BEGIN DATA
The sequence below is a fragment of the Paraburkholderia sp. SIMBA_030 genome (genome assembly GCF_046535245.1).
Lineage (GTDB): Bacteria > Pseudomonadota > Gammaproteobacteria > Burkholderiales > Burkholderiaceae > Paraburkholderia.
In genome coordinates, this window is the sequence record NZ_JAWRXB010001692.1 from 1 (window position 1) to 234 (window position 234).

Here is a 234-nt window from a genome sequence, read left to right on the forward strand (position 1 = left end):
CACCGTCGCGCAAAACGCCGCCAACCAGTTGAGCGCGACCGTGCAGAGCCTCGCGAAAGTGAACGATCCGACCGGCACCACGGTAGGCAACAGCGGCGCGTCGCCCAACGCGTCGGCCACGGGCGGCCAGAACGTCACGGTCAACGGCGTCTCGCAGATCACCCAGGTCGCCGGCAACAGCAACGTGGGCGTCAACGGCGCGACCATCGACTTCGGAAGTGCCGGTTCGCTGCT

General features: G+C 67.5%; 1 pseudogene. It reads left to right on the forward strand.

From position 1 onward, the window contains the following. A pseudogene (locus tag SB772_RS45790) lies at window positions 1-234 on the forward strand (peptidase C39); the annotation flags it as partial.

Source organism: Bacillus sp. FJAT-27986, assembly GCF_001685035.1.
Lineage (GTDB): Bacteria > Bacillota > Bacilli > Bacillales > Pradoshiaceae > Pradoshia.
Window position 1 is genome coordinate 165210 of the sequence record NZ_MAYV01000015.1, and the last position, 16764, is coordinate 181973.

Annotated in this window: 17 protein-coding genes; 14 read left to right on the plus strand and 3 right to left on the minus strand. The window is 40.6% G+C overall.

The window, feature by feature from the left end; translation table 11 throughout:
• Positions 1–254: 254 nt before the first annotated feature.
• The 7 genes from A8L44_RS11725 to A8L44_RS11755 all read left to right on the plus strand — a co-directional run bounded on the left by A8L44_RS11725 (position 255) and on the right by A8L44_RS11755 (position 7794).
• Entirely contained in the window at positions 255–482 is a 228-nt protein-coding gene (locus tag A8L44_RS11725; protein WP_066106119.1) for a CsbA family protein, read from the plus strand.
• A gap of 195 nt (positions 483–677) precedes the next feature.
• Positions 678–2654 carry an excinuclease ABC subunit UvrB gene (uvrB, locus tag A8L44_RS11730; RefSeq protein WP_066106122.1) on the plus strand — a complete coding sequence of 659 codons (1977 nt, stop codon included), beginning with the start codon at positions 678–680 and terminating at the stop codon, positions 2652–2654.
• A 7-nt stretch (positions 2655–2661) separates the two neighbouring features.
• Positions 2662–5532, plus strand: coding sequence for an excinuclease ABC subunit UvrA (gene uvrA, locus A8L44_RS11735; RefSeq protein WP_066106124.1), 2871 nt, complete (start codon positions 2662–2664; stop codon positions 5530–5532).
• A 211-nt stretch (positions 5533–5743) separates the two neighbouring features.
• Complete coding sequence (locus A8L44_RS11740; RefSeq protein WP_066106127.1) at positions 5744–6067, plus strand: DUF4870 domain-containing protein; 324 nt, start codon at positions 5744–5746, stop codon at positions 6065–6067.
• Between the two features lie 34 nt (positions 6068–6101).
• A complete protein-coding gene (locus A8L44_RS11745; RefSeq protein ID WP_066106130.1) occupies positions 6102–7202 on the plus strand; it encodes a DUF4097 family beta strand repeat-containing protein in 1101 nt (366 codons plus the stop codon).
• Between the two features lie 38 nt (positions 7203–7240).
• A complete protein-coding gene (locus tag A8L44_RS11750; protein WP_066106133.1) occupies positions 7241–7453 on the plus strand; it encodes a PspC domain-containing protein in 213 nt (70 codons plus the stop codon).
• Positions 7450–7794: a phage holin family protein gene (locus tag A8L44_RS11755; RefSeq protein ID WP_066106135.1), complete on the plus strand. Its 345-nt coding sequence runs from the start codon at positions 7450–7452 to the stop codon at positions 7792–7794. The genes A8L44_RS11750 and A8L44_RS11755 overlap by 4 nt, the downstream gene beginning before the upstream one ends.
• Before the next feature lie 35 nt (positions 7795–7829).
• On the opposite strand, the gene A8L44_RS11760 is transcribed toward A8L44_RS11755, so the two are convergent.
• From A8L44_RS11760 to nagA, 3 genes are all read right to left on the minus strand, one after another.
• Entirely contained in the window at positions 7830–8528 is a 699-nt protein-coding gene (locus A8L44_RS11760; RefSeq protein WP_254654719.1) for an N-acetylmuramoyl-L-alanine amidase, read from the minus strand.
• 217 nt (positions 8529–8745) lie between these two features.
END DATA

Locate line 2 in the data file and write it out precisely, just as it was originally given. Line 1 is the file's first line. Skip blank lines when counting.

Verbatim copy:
Lineage (GTDB): Bacteria > Pseudomonadota > Gammaproteobacteria > Burkholderiales > Burkholderiaceae > Paraburkholderia.